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04/08/2021

Monitoring water quality to assess Nitrates Directive

Kilkenny Kilkenny

Teagasc’s Agricultural Catchments Programme (ACP) has been monitoring water quality in six locations across Ireland of contrasting soil type and farming for the past 12 years.
The catchments are located at Dunleer, Co.Louth, Sreenty / Corduff, Co. Monaghan, Cregduff, Co. Mayo, Ballycanew and Castledockerell, Co. Wexford and Timoleegue, Co. Cork.


The purpose of the ACP programme is to investigate the impact of agriculture on water quality in these catchments. Its principal objective is assessing the effectiveness of the measures being implemented in Ireland under the Nitrates Directive.


Water quality readings are continuously collected at the outlet-points in each catchment at 10 minute intervals for the last 12 years. Ground-water readings are collected in a series of deep water wells located in each catchment. Surface-water is sampled every month along with ecological analysis and identification of critical-source pathways.
All this information allows scientists to form a holistic picture of the water quality story in the catchments.


GAP Regulations
In 2006, the Good Agricultural Practice regulations (GAP) were introduced, bringing the European directive into law in Ireland. This regulation aims to protect water quality from agricultural sources of pollution. To be more specific, the directive focuses on “Nitrates” and “Eutrophication”.
Too much nitrate can make water unsafe to drink and a limit has been set at 11.3 mg N / litre, below which it is considered not to be a risk to human health.


The GAP regulations are reviewed and changed every four years and so far, on these anniversaries, Ireland has applied for and received permission for its farmers to exceed the 170 kg N / hectare stocking rate limit set out in the directive.
The scientific information collected in the six catchments, is used to demonstrate the effectiveness of the Nitrates Derogation and to underline Ireland’s case to renew the Nitrates Derogation to farm at a stocking rate of above 170 kg/ha.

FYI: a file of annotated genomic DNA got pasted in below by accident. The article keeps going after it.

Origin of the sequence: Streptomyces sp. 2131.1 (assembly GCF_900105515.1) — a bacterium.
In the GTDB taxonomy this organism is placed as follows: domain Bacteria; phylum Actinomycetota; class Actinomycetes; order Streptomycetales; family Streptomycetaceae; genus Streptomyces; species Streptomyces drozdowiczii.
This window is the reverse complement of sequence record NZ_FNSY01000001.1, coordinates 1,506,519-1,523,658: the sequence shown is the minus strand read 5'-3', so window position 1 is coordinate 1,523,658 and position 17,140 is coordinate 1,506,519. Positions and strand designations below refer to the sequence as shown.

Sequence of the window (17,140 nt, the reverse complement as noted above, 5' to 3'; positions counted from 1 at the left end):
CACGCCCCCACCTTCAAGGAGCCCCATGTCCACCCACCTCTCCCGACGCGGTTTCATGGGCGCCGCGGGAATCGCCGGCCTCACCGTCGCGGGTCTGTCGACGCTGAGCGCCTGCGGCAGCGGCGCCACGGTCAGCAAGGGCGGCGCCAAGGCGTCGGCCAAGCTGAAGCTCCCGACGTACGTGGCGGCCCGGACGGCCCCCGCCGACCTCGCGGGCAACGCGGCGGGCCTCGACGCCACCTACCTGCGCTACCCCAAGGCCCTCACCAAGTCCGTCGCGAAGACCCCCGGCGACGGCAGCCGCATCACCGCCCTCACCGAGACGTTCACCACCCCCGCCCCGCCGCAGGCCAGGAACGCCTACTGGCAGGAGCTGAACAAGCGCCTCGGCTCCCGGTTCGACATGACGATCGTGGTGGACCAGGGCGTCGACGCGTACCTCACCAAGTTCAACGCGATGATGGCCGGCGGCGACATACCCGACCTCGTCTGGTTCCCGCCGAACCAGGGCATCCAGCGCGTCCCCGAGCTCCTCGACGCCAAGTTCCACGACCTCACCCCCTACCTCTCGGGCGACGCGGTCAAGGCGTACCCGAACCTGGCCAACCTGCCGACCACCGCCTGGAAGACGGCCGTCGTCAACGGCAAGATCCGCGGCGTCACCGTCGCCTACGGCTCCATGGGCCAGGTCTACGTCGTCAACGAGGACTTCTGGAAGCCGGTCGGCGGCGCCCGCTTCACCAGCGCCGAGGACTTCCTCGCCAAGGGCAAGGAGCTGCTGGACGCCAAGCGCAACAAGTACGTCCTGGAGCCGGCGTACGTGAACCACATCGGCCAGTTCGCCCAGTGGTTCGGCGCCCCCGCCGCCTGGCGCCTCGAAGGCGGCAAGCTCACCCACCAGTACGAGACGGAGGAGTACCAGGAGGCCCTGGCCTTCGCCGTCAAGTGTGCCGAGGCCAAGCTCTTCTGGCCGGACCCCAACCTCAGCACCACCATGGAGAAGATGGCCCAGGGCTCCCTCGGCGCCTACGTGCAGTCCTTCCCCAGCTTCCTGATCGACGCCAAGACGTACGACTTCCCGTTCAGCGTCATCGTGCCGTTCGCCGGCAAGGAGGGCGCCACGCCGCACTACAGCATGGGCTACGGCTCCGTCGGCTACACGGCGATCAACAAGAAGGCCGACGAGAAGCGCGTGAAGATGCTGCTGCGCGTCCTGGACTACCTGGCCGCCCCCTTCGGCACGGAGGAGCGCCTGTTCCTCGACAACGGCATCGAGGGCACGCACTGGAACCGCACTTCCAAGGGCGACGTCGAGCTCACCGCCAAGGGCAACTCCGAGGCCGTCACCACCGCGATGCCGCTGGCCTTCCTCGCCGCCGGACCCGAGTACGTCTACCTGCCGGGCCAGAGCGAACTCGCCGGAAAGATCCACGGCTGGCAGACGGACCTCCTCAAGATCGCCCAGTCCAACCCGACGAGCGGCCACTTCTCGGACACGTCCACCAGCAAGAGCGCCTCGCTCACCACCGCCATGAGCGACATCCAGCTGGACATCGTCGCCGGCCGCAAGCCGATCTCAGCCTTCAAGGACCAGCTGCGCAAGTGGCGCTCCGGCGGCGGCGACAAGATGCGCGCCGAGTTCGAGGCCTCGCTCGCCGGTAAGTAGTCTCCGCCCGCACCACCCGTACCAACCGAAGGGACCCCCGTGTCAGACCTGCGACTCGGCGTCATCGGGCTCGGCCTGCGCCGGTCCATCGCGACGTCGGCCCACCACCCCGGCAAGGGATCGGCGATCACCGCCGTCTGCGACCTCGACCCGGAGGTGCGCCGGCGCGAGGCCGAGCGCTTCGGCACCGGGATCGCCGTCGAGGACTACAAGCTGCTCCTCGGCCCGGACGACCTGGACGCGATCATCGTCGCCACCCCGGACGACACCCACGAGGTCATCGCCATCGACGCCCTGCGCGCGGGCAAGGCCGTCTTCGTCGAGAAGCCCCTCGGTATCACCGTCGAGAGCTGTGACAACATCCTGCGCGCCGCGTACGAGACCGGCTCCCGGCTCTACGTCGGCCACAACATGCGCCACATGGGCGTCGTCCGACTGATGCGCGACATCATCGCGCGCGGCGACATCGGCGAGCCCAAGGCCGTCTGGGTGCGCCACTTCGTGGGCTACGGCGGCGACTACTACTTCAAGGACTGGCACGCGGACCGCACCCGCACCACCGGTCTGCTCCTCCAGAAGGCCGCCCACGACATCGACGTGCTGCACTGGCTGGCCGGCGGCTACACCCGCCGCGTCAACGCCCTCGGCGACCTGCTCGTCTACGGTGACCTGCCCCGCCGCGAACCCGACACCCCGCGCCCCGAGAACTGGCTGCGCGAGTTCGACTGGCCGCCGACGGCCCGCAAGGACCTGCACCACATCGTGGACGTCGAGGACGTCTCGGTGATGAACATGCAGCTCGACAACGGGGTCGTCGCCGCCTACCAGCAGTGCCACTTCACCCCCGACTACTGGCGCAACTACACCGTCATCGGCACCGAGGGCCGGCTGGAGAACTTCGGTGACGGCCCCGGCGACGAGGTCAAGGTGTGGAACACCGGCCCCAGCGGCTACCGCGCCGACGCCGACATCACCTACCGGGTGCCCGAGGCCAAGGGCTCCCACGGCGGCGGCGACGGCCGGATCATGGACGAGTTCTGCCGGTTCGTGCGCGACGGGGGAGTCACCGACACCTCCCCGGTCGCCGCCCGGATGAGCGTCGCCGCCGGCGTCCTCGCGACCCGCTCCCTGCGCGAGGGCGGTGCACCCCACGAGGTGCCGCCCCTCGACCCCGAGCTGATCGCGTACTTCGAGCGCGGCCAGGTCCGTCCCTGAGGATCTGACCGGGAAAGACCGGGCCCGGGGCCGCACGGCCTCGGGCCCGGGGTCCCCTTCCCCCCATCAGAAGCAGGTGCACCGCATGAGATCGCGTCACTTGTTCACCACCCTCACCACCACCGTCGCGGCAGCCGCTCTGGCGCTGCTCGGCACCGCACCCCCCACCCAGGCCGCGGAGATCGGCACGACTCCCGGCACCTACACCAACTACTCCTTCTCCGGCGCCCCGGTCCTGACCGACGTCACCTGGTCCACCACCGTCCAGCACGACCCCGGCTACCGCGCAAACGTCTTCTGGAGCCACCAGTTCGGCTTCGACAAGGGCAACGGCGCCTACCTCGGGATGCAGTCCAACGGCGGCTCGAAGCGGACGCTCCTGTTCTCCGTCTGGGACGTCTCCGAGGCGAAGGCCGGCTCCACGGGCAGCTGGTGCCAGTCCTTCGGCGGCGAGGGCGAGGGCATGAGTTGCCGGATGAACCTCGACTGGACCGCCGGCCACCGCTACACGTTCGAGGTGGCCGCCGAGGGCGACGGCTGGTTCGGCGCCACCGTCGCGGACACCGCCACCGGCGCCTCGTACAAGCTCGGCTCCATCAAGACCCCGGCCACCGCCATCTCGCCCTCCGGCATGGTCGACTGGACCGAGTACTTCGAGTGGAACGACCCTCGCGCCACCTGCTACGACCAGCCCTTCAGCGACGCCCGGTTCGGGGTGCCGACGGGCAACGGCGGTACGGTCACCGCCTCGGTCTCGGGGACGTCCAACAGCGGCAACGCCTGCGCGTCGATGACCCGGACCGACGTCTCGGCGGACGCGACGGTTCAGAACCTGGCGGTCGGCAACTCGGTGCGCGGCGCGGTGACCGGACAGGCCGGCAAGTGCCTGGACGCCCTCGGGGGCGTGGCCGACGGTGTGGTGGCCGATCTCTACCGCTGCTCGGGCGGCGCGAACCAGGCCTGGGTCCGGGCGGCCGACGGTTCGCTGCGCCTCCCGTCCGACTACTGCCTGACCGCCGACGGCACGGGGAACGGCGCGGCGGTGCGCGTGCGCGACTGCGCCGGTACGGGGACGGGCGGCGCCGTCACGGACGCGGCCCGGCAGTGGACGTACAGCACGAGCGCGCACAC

There are many factors including stocking rate that impact the concentration of nutrients in streams. These include: land drainage; depth of the underlying water table; soil moisture deficit (how wet or dry the soil is); farm nutrient management; soil pH; chemical nitrogen and organic fertiliser application rates and timing; re-seeding; ploughing; grazing intensity; soil type and geology. All of these factors are reflected in the scientific information collected in the catchments across the country.
Ireland is required to report annually on the water quality in our rivers and streams and the Agricultural Catchment Programme (ACP) contributes to this report. While the ACP has very detailed scientific results from six catchments, water quality from over 1,800 catchments compiled by the EPA show declining trends since 2017.


Derogation Renewal
This does not help the application for derogation renewal, which takes place later this year. If Ireland is to continue to receive permission to allow farmers exceed the 170 kg stocking rate limit, farm practice may need to be tailored to suit the local soil conditions and weather.
The review will present changes to the Nitrates derogation for farmers across. Spreading chemical and organic manure at the right time, rate and location will be required, if we are to maintain our exemption. Decisions on where and when to spread slurry can no longer be based on tanks being full, and the driest ground available at that time.
We must make the best use of nutrients in slurry and reduce chemical applications accordingly to achieve balance.


The consensus among the decision makers when it comes to legislation is that to date, this has not been achieved to a satisfactory level. Slurry storage and ensuring that these facilities on each farm are sufficient will strongly influence the nitrates derogation continuation.
It is important for farmers to assess the quantity of slurry storage in relation to the number of animals that are kept over the winter and make use of the grant aid available while also taking account of the capital allowances available on the taxation side to put additional storage in place where required.

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